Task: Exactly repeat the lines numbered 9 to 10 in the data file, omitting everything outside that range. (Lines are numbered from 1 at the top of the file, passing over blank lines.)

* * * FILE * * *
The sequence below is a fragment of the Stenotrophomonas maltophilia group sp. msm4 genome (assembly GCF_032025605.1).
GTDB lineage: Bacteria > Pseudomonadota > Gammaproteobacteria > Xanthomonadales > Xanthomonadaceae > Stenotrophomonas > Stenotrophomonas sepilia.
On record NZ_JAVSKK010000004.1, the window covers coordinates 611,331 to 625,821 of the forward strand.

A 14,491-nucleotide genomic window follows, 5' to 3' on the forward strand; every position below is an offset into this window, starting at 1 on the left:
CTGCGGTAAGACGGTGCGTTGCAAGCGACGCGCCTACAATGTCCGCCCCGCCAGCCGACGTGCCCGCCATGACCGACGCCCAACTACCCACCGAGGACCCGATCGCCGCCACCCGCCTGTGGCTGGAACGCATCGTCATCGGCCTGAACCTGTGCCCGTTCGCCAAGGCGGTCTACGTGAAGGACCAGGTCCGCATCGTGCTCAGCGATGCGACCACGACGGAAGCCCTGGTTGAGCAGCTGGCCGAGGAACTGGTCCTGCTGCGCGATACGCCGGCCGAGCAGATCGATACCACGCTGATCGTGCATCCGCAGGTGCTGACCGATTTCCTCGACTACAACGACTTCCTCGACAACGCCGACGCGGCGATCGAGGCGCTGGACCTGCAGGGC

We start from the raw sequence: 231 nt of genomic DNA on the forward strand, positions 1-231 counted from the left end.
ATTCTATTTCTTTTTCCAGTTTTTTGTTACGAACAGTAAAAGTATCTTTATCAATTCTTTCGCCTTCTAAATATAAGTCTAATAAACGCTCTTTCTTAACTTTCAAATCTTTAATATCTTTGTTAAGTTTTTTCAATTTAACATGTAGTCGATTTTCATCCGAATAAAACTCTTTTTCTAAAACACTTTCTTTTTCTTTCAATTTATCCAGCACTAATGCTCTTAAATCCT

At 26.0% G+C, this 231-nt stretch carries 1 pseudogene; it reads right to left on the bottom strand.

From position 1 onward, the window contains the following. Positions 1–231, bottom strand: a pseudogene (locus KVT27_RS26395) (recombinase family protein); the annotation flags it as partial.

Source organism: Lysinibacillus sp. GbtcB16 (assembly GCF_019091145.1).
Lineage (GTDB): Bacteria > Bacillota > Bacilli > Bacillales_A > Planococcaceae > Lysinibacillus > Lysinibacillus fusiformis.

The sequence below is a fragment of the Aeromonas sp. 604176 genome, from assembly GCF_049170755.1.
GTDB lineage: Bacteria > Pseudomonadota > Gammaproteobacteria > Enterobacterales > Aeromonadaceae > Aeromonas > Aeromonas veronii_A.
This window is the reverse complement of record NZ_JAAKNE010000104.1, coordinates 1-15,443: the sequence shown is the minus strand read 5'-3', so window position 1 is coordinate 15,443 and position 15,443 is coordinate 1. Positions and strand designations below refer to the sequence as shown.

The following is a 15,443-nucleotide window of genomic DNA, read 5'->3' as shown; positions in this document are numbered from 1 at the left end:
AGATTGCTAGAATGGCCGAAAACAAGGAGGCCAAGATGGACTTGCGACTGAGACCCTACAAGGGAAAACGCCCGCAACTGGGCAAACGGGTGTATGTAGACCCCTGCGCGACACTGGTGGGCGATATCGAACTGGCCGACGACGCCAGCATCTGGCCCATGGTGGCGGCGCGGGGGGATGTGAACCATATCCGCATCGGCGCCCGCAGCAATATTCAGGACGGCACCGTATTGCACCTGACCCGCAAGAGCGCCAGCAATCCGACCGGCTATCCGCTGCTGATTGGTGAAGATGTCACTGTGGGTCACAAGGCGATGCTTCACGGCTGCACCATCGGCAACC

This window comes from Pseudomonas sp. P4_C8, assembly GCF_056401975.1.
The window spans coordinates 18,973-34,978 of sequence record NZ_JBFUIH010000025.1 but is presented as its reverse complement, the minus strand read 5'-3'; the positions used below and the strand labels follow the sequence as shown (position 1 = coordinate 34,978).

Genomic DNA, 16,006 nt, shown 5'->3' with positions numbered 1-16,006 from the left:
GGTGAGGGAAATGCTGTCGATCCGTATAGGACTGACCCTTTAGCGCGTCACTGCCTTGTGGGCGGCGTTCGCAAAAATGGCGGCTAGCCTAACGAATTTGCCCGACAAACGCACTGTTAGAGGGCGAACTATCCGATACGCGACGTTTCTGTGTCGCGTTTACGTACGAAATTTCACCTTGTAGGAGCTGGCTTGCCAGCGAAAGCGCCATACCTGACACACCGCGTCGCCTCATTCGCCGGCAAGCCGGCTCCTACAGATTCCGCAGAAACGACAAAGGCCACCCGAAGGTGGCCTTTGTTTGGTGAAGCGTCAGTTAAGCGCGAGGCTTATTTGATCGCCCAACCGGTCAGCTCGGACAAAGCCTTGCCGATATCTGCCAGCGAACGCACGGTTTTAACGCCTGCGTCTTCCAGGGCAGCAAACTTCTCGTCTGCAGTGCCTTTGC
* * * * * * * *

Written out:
From position 1 onward, the window contains the following. Positions 1–231, bottom strand: a pseudogene (locus KVT27_RS26395) (recombinase family protein); the annotation flags it as partial.

Source organism: Lysinibacillus sp. GbtcB16 (assembly GCF_019091145.1).